Social Analytics: The Next Web 2.0 Frontier

Michael Vizard

There's a potential treasure trove of information in all those messages being exchanged on social networks.

That's what IBM believes as the company pushes new social analytics tools specifically designed to analyze that information. Today the company will announce that RTL Nederland, an entertainment company, is using IBM social analytics tools to monitor what people are saying about programs on Twitter and Facebook, and that Berlitz International, is using IBM analytics to improve its language training course for teachers.

According to Marcus Hearne, senior manager for product marketing within IBM's SPSS unit, IBM hopes customers will use the information gleaned from social analytics to drive predictive analytics applications. Hearne said that IBM is trying to take sentiment analysis by linking its recently introduced social analytic tools to its suite of predictive analytics tools so that a company can ultimately take action.

Analytics as a whole is moving past numbers, he said, as the technology begins to be applied to behavior. The challenge has been coming up with tools that recognize the context of words. For example, a customer-service document might contain the word "happy" a dozen times. It would be easy to conclude that this was referring to a positive experience until you determine that the word "happy" is actually preceded by the word "not" in every instance.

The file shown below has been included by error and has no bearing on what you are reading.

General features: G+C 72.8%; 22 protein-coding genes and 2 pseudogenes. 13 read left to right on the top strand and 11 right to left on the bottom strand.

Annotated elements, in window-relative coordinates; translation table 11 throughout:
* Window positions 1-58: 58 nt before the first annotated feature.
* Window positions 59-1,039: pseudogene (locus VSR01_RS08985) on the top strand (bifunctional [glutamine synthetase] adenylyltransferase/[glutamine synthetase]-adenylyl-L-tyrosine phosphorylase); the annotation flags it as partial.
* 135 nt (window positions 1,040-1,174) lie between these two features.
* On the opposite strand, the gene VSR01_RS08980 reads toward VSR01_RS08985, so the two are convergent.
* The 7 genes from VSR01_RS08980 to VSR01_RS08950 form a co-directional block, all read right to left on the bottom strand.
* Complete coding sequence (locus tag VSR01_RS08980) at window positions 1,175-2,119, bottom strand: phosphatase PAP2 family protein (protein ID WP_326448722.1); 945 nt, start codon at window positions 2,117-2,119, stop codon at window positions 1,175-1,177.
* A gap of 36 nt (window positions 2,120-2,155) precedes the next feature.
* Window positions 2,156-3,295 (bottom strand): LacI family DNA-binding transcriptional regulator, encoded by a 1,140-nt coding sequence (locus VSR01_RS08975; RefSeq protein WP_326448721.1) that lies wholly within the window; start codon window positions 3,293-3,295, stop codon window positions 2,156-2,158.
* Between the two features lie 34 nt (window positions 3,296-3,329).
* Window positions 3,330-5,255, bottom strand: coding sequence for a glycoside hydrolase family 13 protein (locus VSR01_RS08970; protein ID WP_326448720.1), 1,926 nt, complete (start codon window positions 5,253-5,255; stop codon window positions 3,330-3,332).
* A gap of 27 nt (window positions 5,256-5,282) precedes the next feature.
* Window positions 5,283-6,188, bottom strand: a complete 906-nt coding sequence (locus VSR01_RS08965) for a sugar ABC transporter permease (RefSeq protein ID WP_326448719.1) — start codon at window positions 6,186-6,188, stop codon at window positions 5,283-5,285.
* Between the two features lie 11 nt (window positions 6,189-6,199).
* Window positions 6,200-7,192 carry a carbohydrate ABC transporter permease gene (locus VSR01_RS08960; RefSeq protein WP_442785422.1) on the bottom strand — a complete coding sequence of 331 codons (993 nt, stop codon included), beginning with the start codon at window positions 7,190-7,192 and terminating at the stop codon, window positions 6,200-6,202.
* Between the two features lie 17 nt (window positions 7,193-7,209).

IBM is not the only company working on social analytics, which might have as much potential business value as any technology to come down the pike recently. After all, the problem with most businesses, especially the larger ones, is that they have no meaningful institutional memory about how specific customers feel about them, or what people are saying about them in general. Social analytics should give them a way to start correlating that information in a way that ultimately delivers more meaningful intelligence versus just another series of numerical reports that are devoid of any real context.

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Nov 23, 2011 9:39 AM John Hayes John Hayes  says:

Microsoft have now also (a little belatedly) joined the Social Analytics party. Their tool is also trying to gauge the tone of a 'conversation' by using a 'sentiment' engine. If you want to find out a bit more about what they're cooking up in their labs you might be interested in this article:


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